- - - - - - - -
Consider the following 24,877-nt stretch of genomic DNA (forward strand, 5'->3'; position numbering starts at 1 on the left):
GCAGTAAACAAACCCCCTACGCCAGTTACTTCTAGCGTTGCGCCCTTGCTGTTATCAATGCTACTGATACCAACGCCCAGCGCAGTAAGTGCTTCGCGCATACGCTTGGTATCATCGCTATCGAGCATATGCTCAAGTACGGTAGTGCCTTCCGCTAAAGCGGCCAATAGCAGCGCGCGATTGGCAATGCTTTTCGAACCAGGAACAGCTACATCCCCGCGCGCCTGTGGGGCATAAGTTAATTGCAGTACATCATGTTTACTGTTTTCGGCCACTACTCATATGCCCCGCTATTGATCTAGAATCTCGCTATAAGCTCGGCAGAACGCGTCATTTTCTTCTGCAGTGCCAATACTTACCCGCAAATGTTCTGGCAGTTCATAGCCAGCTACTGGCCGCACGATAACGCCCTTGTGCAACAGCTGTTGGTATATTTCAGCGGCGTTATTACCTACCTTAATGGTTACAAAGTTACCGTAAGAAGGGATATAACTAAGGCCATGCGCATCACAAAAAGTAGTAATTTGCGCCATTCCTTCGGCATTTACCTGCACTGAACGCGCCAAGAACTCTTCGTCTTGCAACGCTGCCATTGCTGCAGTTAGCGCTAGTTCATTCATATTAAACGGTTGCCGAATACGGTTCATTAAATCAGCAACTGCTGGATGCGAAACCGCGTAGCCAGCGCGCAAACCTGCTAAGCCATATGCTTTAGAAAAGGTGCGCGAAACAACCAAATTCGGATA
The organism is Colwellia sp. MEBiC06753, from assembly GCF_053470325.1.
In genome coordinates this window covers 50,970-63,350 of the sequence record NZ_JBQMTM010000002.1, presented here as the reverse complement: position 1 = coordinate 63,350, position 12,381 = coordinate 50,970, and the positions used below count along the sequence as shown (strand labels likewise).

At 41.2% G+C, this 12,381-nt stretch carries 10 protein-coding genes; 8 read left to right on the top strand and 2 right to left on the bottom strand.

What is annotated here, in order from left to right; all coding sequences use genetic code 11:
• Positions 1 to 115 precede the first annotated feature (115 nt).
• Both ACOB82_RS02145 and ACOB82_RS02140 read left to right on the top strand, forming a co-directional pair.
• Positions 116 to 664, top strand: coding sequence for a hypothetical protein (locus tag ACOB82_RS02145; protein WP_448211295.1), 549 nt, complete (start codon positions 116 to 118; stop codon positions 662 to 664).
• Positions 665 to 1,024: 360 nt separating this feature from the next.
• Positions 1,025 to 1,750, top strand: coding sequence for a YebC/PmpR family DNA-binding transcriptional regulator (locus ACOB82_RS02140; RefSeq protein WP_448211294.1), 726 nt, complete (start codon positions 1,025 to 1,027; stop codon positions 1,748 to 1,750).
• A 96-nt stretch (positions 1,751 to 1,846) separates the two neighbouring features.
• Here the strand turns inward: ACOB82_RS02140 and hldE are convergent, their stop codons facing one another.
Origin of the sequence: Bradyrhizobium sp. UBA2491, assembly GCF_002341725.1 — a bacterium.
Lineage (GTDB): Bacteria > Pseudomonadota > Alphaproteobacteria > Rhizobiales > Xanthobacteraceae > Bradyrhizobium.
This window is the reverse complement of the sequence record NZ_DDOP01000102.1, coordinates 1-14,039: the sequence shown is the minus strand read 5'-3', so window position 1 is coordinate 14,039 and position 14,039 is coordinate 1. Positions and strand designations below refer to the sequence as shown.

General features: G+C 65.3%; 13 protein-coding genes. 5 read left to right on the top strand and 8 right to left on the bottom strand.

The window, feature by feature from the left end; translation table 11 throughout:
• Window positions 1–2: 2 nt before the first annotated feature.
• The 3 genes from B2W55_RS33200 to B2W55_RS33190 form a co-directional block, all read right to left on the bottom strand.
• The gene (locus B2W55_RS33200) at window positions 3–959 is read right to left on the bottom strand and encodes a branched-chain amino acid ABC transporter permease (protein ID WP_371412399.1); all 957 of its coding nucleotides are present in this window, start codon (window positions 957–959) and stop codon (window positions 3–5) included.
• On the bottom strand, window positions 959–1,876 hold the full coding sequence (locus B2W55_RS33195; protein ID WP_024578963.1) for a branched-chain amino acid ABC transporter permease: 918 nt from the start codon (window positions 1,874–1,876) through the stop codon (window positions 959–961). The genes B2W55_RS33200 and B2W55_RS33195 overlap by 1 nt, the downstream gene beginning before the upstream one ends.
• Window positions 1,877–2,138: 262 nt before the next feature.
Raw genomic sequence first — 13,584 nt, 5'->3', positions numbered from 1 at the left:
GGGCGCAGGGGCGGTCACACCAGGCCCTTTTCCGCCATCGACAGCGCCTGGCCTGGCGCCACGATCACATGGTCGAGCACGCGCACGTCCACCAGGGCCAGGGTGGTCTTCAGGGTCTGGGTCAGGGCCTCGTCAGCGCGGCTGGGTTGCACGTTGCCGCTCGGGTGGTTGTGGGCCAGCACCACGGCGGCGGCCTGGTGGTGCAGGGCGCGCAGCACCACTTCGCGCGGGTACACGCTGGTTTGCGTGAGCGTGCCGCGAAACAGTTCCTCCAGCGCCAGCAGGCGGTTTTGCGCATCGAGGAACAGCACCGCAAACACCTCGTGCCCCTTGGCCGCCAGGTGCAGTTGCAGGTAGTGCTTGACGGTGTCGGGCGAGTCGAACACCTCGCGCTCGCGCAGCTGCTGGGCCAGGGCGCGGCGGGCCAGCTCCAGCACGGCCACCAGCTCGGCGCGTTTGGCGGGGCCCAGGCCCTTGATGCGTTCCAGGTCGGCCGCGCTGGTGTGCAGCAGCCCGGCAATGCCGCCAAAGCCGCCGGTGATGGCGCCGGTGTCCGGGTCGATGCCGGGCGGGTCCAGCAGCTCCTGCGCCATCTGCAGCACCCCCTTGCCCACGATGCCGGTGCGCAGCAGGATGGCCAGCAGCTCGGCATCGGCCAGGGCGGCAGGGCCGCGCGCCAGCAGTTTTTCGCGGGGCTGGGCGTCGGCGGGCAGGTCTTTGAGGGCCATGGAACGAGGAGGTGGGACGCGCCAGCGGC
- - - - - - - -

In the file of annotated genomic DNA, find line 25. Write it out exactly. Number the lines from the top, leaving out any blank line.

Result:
GGGCGCAGGGGCGGTCACACCAGGCCCTTTTCCGCCATCGACAGCGCCTGGCCTGGCGCCACGATCACATGGTCGAGCACGCGCACGTCCACCAGGGCCAGGGTGGTCTTCAGGGTCTGGGTCAGGGCCTCGTCAGCGCGGCTGGGTTGCACGTTGCCGCTCGGGTGGTTGTGGGCCAGCACCACGGCGGCGGCCTGGTGGTGCAGGGCGCGCAGCACCACTTCGCGCGGGTACACGCTGGTTTGCGTGAGCGTGCCGCGAAACAGTTCCTCCAGCGCCAGCAGGCGGTTTTGCGCATCGAGGAACAGCACCGCAAACACCTCGTGCCCCTTGGCCGCCAGGTGCAGTTGCAGGTAGTGCTTGACGGTGTCGGGCGAGTCGAACACCTCGCGCTCGCGCAGCTGCTGGGCCAGGGCGCGGCGGGCCAGCTCCAGCACGGCCACCAGCTCGGCGCGTTTGGCGGGGCCCAGGCCCTTGATGCGTTCCAGGTCGGCCGCGCTGGTGTGCAGCAGCCCGGCAATGCCGCCAAAGCCGCCGGTGATGGCGCCGGTGTCCGGGTCGATGCCGGGCGGGTCCAGCAGCTCCTGCGCCATCTGCAGCACCCCCTTGCCCACGATGCCGGTGCGCAGCAGGATGGCCAGCAGCTCGGCATCGGCCAGGGCGGCAGGGCCGCGCGCCAGCAGTTTTTCGCGGGGCTGGGCGTCGGCGGGCAGGTCTTTGAGGGCCATGGAACGAGGAGGTGGGACGCGCCAGCGGC